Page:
GF Brewing for Barley Brewers
This page is intended to summarize key considerations for people who have conventional barley brewing experience and are either switching to gluten free brewing (due to a celiac diagnosis for example), or looking to expand their brewing scope to include both gluten-free and gluten-containing beers (BROW: Barley, Rye, Oats*, and Wheat).
Equipment and cross-contact
At both the home and professional level, if you are contemplating re-using equipment previously used with gluten containing grains, you need to assess possible risks and take steps to remedy. Due to the low threshold for cross-contact with gluten for people with medical reasons to avoid it, the best option is new and dedicated equipment. Grain mills and equipment with more intricate parts where very small gluten particles may hide (mash tun manifolds, ball locks, etc) are the biggest concerns.
Basic steps and considerations
- If you're a BIAB brewer, buy a new dedicated bag for gluten free brewing
- If you can't thoroughly strip down and clean your mill, consider a new one or buying grain pre-milled (GFHB may sell some kits with pre-milled grains)
- Replace or keep a dedicated set of hoses and other soft plastic parts
- Thoroughly clean and sanitize (PBW/Star San) valves, ball locks, pumps, and other hard-to-see brewery components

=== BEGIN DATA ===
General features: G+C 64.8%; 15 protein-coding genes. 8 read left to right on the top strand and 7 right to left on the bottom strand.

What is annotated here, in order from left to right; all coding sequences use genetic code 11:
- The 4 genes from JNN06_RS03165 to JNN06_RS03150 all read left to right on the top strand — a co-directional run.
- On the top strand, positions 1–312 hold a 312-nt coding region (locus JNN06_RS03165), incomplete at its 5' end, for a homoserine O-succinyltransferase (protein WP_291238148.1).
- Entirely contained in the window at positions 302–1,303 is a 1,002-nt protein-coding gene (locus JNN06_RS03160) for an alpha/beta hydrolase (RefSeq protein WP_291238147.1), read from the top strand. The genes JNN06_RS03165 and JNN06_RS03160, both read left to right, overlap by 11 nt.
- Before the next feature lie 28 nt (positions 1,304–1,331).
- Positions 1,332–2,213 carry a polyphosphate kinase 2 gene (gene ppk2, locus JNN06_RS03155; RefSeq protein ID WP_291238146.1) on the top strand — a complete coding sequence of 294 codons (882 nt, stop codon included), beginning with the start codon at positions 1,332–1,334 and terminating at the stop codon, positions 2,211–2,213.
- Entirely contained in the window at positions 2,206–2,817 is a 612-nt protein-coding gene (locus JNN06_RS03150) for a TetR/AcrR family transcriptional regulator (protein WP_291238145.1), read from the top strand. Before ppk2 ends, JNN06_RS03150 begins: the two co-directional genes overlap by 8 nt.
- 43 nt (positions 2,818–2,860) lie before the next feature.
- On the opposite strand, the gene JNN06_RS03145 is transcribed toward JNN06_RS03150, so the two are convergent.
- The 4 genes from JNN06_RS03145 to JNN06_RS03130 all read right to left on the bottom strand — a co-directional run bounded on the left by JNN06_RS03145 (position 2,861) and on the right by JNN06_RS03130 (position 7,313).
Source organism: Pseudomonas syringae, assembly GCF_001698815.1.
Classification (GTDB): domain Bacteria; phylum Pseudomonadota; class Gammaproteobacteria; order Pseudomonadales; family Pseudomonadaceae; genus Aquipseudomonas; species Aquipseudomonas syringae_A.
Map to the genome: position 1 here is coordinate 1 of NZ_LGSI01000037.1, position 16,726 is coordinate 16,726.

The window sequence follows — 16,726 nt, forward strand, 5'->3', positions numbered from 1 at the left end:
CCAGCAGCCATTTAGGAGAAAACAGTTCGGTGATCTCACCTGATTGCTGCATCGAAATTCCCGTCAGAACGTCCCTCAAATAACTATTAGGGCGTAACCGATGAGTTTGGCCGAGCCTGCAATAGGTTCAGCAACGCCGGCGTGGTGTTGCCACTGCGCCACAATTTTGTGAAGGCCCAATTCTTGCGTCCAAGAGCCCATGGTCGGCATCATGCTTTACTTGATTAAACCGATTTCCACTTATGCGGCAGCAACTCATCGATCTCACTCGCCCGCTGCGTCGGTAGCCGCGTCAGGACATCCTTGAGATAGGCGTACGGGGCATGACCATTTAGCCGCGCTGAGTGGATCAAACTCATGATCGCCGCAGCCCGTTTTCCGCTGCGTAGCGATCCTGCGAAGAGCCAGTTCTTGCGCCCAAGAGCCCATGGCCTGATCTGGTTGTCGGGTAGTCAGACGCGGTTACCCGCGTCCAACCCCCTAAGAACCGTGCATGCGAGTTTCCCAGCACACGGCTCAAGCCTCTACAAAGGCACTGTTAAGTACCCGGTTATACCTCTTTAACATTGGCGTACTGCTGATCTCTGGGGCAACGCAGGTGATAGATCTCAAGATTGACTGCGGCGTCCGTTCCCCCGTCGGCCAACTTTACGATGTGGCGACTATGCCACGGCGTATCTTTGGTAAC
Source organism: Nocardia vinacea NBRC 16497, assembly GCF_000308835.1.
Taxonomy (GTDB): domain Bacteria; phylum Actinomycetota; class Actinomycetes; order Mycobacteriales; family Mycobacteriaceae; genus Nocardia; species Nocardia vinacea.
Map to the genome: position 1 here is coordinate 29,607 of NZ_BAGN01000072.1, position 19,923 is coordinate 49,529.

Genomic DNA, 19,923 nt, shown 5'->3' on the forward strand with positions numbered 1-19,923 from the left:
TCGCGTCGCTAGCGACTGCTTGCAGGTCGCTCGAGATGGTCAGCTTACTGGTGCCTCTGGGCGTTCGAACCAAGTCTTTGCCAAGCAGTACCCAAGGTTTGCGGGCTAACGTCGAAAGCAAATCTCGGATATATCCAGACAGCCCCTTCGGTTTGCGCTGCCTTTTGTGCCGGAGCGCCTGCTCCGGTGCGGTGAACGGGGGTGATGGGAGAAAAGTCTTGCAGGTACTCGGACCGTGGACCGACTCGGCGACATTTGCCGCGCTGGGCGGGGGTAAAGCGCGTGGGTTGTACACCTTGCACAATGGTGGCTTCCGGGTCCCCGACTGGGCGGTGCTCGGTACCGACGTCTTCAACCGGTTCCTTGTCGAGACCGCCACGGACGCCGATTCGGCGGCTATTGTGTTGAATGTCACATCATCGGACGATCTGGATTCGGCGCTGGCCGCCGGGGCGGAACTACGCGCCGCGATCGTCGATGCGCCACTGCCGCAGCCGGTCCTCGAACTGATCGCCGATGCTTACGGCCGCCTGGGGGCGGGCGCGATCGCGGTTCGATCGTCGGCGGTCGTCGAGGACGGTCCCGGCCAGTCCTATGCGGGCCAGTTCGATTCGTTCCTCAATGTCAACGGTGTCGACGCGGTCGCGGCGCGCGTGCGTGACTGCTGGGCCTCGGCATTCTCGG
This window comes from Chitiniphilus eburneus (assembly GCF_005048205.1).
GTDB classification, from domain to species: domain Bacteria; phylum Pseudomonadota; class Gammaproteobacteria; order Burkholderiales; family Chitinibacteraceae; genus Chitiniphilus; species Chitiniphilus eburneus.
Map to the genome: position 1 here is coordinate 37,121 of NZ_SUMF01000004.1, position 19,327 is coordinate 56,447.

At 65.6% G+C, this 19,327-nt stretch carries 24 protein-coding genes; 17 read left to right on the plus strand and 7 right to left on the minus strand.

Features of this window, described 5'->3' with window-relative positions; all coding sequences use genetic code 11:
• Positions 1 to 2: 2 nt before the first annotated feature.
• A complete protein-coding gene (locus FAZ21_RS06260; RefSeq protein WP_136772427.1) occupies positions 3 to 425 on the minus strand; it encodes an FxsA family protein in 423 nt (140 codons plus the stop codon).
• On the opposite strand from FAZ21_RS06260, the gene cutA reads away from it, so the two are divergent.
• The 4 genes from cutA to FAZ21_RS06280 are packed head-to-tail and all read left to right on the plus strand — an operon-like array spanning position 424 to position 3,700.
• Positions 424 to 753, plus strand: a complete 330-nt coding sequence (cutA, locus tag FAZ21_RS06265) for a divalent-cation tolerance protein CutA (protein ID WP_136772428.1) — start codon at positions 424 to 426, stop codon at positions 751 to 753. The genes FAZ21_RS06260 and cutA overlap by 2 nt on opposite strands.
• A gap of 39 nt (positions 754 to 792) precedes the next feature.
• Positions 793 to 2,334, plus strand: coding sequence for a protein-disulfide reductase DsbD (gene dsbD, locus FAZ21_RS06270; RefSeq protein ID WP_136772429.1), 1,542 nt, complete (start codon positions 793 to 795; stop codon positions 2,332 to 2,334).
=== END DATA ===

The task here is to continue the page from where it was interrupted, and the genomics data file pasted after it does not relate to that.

Making a shift to gluten free brewing should be relatively straightforward for brewers who use extract (malt syrup or dry malt extract) ingredients only. While there are fewer gluten free extracts to choose from (unmalted sorghum syrup or rice syrup), there is no mashing of grains to worry about, and enzymes are not required to convert starches to sugar. See below for considerations on gluten free yeast.
Partial grain aka partial extract
An intermediate brewing approach is to augment liquid and/or dry extract with specialty grains (steeping rather than mashing). Like extract-brewing, this transition is fairly straightforward and can be done without enzymes or mashing where the steeping grain is simply providing color, roast flavor or some sugar (i.e. crystal malts). Because it is still necessary to crush grains for steeping, this again requires reviewing the safety of milling equipment that might have been used with gluten containing grains. See below for sourcing fermentables and yeast.
All grain brewing
For those with all grain brewing experience, transitioning from conventional to gluten free brewing will be a more significant shift with a sizeable payoff: there are quite a few new variables and challenges to contend with, but ultimately some great opportunities to improve your understanding of brewing science, particularly in the areas of enzymes and the mashing process.
Malt and fermentables
One of the first things to familiarize yourself with is the types of fermentables available to gluten free brewing. Barley, wheat and rye are definitely out, but in exchange you get a new and longer list of fermentables to work with. Rice and millet have become the main base malt workhorses with buckwheat, corn and other grains/pseudo-cereals playing supporting roles. In some cases you will find fairly good equivalents to different barley malts, but frequently it is hard to specify 1-to-1 substitutes for flavor or brewing character.
- See draft list of conventional to gluten free malt options